On April 4, 1903 a weary group of four sisters of the Daughters of Jesus (Les Filles de Jesus) arrived in Sydney from France. They were welcomed by Father D.M. MacAdam of Sacred Heart Parish. Upon their arrival they resided with the Sisters of Congregation of Notre Dame at Holy Angels Convent. Within one month they established St. Anthony's Home and the first residents were an infant and a destitute elderly man. In 1917 infants and orphaned children were transferred to the care of the Sisters of St. Martha and St. Anthony's Home continued to care for the elderly. Six and a half decades passed during which many lives were touched by Les Filles de Jesus at St. Anthony's Home. Never was a knock on the door unanswered, never was a need made known but an attempt was made to meet it.
In 1967 a new facility owned and operated by MacGillivray Guest Home Society was built. The Sisters closed their building and transferred to the new home, volunteering their services in various departments and continuing their ministry to the elderly. Faced with advancing age and diminishing numbers, the Sisters withdrew from MacGillivray Guest Home and the community of Sydney in 1999. As we reflect on the presence of Les Fillles de Jesus we acknowledge their caring has made a difference to innumerable families and individuals who have been touched by their genuine love and concern. We were privileged to witness their ministry. May we be ever mindful of their pioneer spirit and exemplary work.
MacGillivray Guest Home was named as a tribute to Monsignor Ronald C. MacGillivray, pastor of Sacred Heart Parish, Sydney for twenty-nine years.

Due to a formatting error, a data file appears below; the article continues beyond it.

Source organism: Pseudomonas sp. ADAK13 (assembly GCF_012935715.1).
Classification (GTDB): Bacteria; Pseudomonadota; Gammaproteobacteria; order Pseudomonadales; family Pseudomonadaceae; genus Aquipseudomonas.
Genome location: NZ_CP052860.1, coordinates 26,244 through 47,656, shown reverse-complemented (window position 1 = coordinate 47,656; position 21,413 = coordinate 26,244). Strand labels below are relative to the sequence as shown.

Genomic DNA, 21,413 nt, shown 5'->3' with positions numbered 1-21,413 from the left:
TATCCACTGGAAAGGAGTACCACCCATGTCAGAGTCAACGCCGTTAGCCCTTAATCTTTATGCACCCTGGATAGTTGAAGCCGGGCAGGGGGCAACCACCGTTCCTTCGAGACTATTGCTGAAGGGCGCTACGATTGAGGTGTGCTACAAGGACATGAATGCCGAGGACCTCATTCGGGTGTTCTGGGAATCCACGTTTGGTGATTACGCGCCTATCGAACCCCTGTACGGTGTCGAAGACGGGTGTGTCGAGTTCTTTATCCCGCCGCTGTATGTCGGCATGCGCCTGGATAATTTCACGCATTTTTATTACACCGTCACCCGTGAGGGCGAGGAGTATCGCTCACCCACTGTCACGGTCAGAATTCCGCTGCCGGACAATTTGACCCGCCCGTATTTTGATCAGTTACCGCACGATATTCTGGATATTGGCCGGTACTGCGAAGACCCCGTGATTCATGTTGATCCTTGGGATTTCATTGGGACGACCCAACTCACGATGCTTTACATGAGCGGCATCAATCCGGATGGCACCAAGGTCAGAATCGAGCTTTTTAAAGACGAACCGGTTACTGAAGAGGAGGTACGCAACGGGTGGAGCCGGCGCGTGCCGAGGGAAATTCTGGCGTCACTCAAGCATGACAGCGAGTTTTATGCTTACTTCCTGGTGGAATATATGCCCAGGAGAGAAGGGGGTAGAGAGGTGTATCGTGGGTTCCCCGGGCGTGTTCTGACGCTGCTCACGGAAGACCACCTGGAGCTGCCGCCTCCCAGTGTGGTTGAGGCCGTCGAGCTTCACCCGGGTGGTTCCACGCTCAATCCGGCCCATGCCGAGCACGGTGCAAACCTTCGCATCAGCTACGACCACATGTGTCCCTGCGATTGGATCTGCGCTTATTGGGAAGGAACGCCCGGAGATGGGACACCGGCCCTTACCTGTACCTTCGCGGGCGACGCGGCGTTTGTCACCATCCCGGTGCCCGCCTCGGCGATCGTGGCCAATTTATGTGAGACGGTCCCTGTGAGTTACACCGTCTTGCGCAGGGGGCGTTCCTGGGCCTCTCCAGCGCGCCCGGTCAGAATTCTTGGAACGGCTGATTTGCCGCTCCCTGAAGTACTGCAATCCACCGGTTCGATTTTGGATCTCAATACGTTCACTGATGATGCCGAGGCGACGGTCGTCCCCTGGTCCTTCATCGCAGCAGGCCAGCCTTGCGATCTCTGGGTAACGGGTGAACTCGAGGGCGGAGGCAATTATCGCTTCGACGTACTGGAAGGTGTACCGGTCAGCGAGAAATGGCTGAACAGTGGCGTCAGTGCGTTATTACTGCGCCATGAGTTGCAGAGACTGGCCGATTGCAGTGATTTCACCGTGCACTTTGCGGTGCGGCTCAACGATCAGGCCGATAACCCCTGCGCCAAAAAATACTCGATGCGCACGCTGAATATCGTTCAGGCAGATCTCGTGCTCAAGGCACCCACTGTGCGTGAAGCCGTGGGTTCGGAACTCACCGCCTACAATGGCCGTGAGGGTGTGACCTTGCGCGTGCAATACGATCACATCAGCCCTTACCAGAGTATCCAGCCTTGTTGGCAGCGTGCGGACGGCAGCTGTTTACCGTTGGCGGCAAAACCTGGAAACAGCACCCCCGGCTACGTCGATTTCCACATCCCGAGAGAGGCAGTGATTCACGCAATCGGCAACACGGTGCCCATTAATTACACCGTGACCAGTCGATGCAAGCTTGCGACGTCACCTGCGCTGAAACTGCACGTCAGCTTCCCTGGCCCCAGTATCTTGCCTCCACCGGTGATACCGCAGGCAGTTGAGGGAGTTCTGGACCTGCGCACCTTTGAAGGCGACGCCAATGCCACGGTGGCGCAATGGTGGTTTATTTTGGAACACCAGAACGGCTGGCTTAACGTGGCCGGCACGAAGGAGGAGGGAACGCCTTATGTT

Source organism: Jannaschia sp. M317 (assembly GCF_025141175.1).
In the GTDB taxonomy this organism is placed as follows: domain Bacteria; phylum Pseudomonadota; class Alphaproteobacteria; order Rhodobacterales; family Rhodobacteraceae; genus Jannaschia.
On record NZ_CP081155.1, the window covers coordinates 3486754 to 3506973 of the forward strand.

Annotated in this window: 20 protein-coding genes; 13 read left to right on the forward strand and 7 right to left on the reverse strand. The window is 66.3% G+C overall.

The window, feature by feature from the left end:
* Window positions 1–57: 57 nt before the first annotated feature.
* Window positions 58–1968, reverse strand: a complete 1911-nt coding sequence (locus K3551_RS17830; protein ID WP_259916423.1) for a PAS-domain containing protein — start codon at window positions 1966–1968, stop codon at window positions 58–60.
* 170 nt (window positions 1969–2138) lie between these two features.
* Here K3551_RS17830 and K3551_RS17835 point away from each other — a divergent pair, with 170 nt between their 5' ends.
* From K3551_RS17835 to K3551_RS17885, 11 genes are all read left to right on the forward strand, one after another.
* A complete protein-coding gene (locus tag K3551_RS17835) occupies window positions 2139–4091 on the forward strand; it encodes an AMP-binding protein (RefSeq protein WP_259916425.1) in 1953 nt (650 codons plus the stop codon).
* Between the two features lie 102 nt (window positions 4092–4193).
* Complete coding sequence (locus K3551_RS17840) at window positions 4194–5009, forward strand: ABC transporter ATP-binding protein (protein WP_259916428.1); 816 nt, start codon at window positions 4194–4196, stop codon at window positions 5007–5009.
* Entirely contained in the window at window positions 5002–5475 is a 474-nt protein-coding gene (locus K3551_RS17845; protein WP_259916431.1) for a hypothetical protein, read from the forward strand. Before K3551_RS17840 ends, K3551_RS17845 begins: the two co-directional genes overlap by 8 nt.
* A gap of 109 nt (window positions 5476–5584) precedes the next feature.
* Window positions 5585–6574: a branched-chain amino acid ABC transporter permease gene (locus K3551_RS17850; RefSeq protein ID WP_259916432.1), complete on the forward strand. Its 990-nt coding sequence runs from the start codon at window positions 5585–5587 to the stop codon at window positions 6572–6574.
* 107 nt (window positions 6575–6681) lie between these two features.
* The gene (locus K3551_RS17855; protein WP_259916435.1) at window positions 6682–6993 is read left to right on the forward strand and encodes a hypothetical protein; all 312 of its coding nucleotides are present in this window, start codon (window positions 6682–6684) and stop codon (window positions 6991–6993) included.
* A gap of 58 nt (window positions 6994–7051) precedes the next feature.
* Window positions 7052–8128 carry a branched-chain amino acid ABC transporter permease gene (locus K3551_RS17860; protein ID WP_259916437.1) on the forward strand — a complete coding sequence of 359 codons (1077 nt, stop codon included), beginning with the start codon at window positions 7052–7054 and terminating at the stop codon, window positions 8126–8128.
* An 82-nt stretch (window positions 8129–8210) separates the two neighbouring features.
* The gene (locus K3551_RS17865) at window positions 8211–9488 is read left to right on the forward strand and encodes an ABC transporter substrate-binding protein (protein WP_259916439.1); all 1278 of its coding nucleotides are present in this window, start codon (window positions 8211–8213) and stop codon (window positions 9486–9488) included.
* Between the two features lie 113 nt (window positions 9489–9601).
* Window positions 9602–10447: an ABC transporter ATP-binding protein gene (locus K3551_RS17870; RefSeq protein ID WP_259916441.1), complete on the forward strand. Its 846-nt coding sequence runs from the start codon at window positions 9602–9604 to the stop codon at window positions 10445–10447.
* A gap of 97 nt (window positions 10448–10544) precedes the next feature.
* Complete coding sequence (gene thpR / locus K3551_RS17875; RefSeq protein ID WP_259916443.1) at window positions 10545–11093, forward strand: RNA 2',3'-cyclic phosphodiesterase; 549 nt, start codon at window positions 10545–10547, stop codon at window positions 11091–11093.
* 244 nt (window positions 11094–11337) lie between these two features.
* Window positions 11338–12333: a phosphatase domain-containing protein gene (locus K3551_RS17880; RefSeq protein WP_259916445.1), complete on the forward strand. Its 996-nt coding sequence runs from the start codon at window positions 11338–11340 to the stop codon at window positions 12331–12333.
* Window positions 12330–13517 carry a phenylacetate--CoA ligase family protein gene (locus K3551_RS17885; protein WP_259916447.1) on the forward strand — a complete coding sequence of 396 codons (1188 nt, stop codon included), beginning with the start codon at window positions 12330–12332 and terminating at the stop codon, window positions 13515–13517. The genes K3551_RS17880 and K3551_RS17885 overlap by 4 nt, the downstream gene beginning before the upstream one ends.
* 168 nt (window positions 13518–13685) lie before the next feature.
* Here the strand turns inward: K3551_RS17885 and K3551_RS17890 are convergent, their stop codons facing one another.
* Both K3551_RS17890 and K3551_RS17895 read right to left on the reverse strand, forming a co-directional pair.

A native of St. Joseph's Antigonish county Ronald C. MacGillivray was ordained in 1903 and had a distinguished career of service both to his church and to his country. Serving as Chaplain in World War I, he became Honorary Major and received the Military Cross for heroic action at the battle of Amiens in 1918. As Military Chaplain in World War II with the Third Division, he achieved the rank of Honorary Brigadier. For distinguished service he was awarded the Efficiency Decoration and was honored as a Companion of the British Empire. He was named Domestic Prelate by Pope Pius X11, St. Francis Xavier University awarded him the Doctor of Laws, Horois Causa, and he served as Vicar General of the Diocese of Antigonish, and was elevated to Prothonary Apostolic by Pope John XX111. Despite the many honors accorded him, he remained a man of simplicity. His hospitality and generosity were legendary and he was highly motivated by his concern for truth and justice for all.